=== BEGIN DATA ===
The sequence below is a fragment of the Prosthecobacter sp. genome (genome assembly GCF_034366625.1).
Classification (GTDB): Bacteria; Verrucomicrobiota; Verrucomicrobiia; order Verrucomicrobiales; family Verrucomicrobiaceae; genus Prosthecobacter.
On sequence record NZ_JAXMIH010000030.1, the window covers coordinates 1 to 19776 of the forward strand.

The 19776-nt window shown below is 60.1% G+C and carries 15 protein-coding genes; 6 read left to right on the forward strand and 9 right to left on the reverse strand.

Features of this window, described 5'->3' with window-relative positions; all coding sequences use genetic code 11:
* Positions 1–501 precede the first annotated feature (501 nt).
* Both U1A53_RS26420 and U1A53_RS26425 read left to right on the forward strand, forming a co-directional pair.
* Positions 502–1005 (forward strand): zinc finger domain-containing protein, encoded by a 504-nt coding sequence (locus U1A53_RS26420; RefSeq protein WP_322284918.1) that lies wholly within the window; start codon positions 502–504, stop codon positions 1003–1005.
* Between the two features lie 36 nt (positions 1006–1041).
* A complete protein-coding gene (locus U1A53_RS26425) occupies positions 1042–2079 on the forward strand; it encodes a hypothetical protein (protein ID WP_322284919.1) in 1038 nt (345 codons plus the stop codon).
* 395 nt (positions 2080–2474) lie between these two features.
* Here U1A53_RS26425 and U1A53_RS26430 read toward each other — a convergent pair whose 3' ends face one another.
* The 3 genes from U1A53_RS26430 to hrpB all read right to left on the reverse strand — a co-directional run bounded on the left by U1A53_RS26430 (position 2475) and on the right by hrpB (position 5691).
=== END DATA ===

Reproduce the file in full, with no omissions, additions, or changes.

The sequence below is a fragment of the Prosthecobacter sp. genome (genome assembly GCF_034366625.1).
Classification (GTDB): Bacteria; Verrucomicrobiota; Verrucomicrobiia; order Verrucomicrobiales; family Verrucomicrobiaceae; genus Prosthecobacter.
On sequence record NZ_JAXMIH010000030.1, the window covers coordinates 1 to 19776 of the forward strand.

The 19776-nt window shown below is 60.1% G+C and carries 15 protein-coding genes; 6 read left to right on the forward strand and 9 right to left on the reverse strand.

Features of this window, described 5'->3' with window-relative positions; all coding sequences use genetic code 11:
* Positions 1–501 precede the first annotated feature (501 nt).
* Both U1A53_RS26420 and U1A53_RS26425 read left to right on the forward strand, forming a co-directional pair.
* Positions 502–1005 (forward strand): zinc finger domain-containing protein, encoded by a 504-nt coding sequence (locus U1A53_RS26420; RefSeq protein WP_322284918.1) that lies wholly within the window; start codon positions 502–504, stop codon positions 1003–1005.
* Between the two features lie 36 nt (positions 1006–1041).
* A complete protein-coding gene (locus U1A53_RS26425) occupies positions 1042–2079 on the forward strand; it encodes a hypothetical protein (protein ID WP_322284919.1) in 1038 nt (345 codons plus the stop codon).
* 395 nt (positions 2080–2474) lie between these two features.
* Here U1A53_RS26425 and U1A53_RS26430 read toward each other — a convergent pair whose 3' ends face one another.
* The 3 genes from U1A53_RS26430 to hrpB all read right to left on the reverse strand — a co-directional run bounded on the left by U1A53_RS26430 (position 2475) and on the right by hrpB (position 5691).